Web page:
Jason Patric Movies

˜I think the [real] conflict is jumping into a genre that is largely crap. Jason Patric, when asked if he experienced any conflicts with the physical demands of filming Speed 2 FOR better or for worse, Jason Patric’s first big break came at the expense of pal Kiefer Sutherland, with whom Patric co-starred in the 1987 cult classic vampire flick The Lost Boys. Their on-screen relationship in that film had a less-than-smiley culmination when poor Kiefer melted away into a puddle of goo, and relations between them couldn’t have been all that warm and fuzzy four years later, when Kiefer’s bride-to-be, one Julia Roberts, stood him up at the altar and ran off to Ireland with Jason. This eyebrow-raising turn of events prompted a watching world to collectively inquire, “Jason who?,” and a star was born. Never one to tolerate commitment in large doses, Ms. Roberts soon jettisoned poor Jason to traipse down the aisle with gangly crooner Lyle Lovett, whom she subsequently dumped in order to shack up with Daniel Day-Lewis, who got his walking papers when . . . oh, never mind. At any rate, Patric landed on his feet–he probably even shared a beer and a laugh …

Chazz Palminteri Movies

˜Oh, great reviews are the worst. They mislead you more than the bad ones, because they only fuel your ego. Then you only want another one, like potato chips or something, and the best thing you get is fat and bloated. I’d rather just refuse, thanks. Chazz Palminteri AS corny as this sounds, the tale of Chazz Palminteri reaffirms the American dream: a struggling actor from the Bronx achieves Hollywood success. Palminteri toiled for nearly two decades in nightclubs, off-Broadway theatres, and bit television roles before deciding that he would have to create the roles his tough-guy talent deserved. So, at the age of 36, Palminteri wrote and performed a 35-character one-man play that ultimately provided an entrée into the acting world’s elite.

He based that play, A Bronx Tale, on his childhood in New York’s meanest borough, where the Palminteri family lived in a fifth-floor walk-up on a bus driver’s salary. A natural storyteller, Chazz knew from age 13 that he wanted to be an actor. It was his talent as a singer, however, that helped him become a professional entertainer: he spent ten years after high school crooning in hotel lounges and as a member of a pop …

Nick Nolte Worth

˜If you feel you have a film that’s valid, you stick your ass on the line. Nick Nolte IT took 15 years for Nick Nolte to enter the limelight. He was a serious jock whose terrible grades disqualified him from playing football at five different colleges, and at 21, he was sentenced to 45 years in jail for selling fake draft cards. (The sentence was suspended.) He acted in regional theatres and small TV roles until he was 35. In that year, 1976, the athletic blond’s break came in the wake of his Emmy-nominated performance in Rich Man, Poor Man, television’s first miniseries. Cast in an uneven series of screen roles, Nolte’s reputation as a hunky, forceful actor was overshadowed by his problems with women and booze. In addition to his many failed relationships, he was slapped with a $4.5 million palimony suit by his eight-year companion, Karen Louise. Eighties hits like 48 HRS. and Down and Out in Beverly Hills were offset by several clunkers, but the ’90s began with a bang. He earned an Oscar nomination for his role as the sensitive, wounded hero of The Prince of Tides and gave impressive performances in Lorenzo’s Oil and in …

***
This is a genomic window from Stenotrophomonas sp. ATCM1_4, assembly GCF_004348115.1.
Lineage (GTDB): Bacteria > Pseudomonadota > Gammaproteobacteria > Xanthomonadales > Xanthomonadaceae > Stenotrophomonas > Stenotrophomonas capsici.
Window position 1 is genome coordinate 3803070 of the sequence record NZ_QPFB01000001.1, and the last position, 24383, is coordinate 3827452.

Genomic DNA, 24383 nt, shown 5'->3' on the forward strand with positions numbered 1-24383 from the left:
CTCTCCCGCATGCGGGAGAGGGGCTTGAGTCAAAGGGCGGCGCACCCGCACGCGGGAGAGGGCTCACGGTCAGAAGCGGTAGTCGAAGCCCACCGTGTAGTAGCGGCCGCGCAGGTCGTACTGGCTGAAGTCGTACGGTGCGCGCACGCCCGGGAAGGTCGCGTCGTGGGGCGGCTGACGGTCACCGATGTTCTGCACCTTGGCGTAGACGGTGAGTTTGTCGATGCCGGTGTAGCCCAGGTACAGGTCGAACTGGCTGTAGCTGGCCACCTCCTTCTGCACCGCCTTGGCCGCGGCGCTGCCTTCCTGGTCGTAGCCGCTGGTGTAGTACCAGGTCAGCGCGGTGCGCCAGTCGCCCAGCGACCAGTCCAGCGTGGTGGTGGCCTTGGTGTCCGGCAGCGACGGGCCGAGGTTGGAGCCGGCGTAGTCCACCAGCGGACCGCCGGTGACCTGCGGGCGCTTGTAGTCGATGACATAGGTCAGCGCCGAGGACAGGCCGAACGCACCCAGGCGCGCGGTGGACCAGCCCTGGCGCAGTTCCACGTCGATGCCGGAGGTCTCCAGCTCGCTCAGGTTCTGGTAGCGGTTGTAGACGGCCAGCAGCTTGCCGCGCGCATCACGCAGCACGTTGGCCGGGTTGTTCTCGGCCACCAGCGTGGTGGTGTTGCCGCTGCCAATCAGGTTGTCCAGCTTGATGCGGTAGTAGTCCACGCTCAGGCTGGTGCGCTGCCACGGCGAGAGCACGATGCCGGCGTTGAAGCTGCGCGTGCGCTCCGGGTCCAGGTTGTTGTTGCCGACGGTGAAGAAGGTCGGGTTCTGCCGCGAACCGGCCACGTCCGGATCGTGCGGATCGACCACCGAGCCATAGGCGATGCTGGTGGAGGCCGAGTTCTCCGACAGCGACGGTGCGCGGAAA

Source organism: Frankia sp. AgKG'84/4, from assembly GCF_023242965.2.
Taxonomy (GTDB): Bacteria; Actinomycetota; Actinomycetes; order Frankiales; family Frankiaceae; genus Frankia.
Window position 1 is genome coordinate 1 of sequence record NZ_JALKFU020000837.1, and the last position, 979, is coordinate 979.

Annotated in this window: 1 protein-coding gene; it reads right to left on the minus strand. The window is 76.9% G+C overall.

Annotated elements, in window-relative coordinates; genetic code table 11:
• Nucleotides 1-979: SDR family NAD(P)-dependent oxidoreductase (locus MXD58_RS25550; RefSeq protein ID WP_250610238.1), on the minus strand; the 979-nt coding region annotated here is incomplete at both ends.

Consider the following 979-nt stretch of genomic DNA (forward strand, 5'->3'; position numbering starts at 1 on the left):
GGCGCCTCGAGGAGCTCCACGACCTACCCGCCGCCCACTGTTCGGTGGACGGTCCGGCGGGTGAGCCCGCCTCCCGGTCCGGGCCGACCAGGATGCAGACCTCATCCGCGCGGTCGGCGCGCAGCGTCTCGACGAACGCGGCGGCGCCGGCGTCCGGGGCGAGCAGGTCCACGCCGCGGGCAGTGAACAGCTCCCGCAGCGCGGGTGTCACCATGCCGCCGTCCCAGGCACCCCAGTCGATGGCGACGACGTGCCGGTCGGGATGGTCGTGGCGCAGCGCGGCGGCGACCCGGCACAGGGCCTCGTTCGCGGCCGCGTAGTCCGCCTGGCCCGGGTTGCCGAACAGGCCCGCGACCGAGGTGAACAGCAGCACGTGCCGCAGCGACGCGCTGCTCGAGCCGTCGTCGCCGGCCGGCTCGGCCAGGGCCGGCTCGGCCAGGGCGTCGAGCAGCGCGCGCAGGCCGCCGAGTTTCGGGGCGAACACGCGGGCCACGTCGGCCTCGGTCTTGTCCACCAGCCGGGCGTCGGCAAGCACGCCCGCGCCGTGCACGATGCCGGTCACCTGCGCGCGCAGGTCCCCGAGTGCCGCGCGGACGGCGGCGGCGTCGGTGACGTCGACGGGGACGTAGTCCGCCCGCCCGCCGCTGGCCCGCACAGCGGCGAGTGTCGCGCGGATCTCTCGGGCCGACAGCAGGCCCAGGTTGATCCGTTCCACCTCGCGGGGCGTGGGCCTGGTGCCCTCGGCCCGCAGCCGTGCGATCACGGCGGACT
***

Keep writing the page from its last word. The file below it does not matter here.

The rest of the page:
Chris O’Donnell Family

˜Next Big Thing–you hear all that crap. I’d be lying if I said I wasn’t psyched. Chris O’Donnell CORN-FED, white bread, wholesome, and fresh-faced are just some of the adjectives used to describe Chris O’Donnell’s “good looks.” O’Donnell began capitalizing on his face at age 12 by landing modeling assignments and commercials (you might remember him as the McDonald’s counter boy who served Michael Jordan). His big break came, at age 17, when he secured the role of Jessica Lange’s eldest son in Men Don’t Leave. He says he almost missed his chance because of other priorities, namely crew practice (“I blew off the first three auditions because my crew team was going to be on the evening news”).